On February 27, at the Cutler Majestic Theater, Opera Boston executed one of the most daring acts of operatic programming one is likely to see in the United States these days. By delivering a consistent and high-quality performance of one of the most difficult scores in the repertoire—in the original language, no less—the troupe demonstrated both its brave skill and energetic panache.
For The Nose, Dmitri Shostakovich set a libretto based on a satirical short story by Nikolai Gogol in which a minor state official wakes up one morning to find that his nose is missing and spends a frustrating and embarrassing day trying to get it back. The opera was premiered in 1930 when the composer was only 22 years old—that is, before he began slipping into his many habits that make his later music so familiar. The music in this work reflects the creative mind of a brilliant young artist wanting to burst out of convention, take the compositional bull by the balls, and hurl it about over his head as it bellows out hyper-carnivalistic dances, bizarrely pointillistic fugatos, darkly poignant airs, and goofishly militaristic marches. It is a bear of a challenge for singers and instrumentalists alike, most of whom spend an inordinate amount of time in the extremities of technique and tessitura, and all of whom have to negotiate musically challenging ensemble work.
It was the handling of those challenges as led by conductor Gil Rose that was perhaps the only negative aspect of this performance. Rose seemed very concerned with keeping the wildness of the music reigned in, an understandable impulse considering how easily it could all just bolt unchecked out of the stall. However, that frenetic verge-of-a-nervous-breakdown energy, even in the slower passages, is what gives the work much of its personality, and losing it cramped some of the colorfully jittering impulses inherent in the music. On the other hand, Rose’s mastery of the score resulted in nearly flawless playing and balance in the orchestra and provided a solid ground for the singers to keep control of their various musical steeds while still allowing their vocal skills to shine.
Although the acting often seemed somewhat stilted, most of the singing, even down to the chorus, was impressive. There were also some truly stand-out performances. Stephen Salters milked every emotional nuance possible from the role of the nose-less Kovalyov. He was able to color his strong and velvety voice with comically tragic shades, giving the character a hilarious desperation that made it quite clear the nose is really a metaphor for a different, uniquely male body part. Among the other roles, primarily for men, are a few that exploit the Russian conservatory tradition of producing inhumanly high, bright tenors. Yeghishe Manucharyan as Kovalyov’s soused lackey Ivan, Matthew DiBattista as Kovalyov’s good-humored friend Yaryzhkin, and especially Frank Kelley as the wacky, screeching Police Inspector all delivered the sonic radiance of that tradition with remarkable drive and flair. And in smaller but no less impressive rolls, Vladimir Matorin as the buffoonish barber and Sol Kim Bentley as the seductive pretzel girl threatened at times to steal the entire show.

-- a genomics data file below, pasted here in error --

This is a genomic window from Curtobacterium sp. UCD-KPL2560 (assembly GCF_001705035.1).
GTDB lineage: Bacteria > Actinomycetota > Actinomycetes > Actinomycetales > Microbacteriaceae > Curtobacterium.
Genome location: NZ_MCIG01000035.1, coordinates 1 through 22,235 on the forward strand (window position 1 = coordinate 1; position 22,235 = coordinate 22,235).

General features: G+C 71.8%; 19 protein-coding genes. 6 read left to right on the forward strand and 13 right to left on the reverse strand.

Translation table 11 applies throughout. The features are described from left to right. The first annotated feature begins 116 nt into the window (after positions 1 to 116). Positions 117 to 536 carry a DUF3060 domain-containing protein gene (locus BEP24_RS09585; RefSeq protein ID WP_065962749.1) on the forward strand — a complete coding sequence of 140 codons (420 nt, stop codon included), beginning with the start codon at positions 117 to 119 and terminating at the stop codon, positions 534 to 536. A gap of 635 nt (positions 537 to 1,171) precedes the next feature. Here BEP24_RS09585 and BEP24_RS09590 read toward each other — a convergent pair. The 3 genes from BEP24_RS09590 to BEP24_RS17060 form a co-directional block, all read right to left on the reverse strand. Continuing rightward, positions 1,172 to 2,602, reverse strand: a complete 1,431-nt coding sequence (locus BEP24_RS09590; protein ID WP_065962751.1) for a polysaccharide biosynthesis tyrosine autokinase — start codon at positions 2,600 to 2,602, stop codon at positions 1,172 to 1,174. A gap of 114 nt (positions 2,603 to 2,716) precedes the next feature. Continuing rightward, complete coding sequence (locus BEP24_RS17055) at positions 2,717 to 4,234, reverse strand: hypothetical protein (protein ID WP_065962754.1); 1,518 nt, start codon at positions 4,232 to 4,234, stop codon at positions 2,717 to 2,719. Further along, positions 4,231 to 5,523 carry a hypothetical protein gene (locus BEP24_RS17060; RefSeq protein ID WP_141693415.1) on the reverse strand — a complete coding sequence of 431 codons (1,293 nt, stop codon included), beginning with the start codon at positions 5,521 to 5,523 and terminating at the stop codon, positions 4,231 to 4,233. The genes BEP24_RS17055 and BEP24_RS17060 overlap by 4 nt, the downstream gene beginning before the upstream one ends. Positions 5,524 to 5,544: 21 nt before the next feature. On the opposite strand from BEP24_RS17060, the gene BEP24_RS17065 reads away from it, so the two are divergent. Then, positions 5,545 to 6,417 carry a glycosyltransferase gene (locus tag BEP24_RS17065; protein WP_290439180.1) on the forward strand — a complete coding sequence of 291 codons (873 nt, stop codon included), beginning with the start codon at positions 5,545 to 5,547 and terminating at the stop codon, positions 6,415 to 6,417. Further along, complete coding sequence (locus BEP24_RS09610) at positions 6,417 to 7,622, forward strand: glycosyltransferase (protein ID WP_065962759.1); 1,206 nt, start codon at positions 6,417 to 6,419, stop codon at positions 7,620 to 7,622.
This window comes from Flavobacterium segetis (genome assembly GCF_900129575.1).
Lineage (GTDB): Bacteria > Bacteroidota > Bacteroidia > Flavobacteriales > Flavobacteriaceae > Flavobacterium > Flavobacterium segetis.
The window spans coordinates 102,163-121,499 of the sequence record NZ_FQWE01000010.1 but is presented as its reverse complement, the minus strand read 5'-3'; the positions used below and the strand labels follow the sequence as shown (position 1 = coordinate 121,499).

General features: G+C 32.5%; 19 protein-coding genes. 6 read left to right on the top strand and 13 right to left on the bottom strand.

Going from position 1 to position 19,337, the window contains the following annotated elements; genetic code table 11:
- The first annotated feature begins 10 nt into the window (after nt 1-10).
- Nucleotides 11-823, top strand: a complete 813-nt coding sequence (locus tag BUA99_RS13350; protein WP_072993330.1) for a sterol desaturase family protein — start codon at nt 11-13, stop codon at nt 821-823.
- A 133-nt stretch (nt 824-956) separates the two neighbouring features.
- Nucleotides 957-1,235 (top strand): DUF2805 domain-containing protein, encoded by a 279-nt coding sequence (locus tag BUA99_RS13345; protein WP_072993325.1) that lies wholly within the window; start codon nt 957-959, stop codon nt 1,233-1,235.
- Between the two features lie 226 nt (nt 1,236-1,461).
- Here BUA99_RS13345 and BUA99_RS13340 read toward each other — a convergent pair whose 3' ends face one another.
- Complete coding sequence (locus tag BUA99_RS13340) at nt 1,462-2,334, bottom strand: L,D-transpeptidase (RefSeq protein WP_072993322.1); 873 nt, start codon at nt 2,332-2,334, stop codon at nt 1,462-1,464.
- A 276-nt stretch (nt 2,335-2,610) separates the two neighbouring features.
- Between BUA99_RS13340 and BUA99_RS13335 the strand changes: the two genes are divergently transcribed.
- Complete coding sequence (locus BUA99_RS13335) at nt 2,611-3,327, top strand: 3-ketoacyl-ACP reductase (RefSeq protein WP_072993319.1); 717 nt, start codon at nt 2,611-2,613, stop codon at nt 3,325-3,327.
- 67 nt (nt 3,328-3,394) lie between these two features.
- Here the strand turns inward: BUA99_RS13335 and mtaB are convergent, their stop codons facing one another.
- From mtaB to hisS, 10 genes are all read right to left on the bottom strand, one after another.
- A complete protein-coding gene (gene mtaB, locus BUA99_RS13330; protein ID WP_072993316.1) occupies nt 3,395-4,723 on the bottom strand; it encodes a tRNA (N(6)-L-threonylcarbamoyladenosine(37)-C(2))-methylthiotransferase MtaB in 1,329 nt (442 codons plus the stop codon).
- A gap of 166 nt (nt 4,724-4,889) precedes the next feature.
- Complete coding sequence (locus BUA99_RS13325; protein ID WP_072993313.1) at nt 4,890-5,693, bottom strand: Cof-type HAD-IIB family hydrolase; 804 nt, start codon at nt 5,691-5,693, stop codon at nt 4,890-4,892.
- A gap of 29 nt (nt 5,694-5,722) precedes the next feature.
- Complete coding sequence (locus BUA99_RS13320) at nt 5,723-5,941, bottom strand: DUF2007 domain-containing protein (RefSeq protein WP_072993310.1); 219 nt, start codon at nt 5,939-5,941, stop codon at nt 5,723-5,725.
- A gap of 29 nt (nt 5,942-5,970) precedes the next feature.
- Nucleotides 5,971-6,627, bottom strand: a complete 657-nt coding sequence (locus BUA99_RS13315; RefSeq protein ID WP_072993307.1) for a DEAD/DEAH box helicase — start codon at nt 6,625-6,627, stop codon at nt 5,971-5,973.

The stage design was unexpectedly bleak, consisting primarily of various scrims with black-and-white paintings of urban St. Peterburg, c. 1830. Add to that the minimalist sets and the colorfully gritty costuming, and the whole production looked as if it had been conceived by Bob Cratchit’s and Sweeny Todd’s Russian-vacation love-child. Considering the brilliance—both literally and figuratively—of the story and music, it took some time to get used to the darkness of the staging. But once the eyes and mind adjusted, it became part of an ultimately satisfying and compelling performance of a fascinatingly quirky work of music-theater.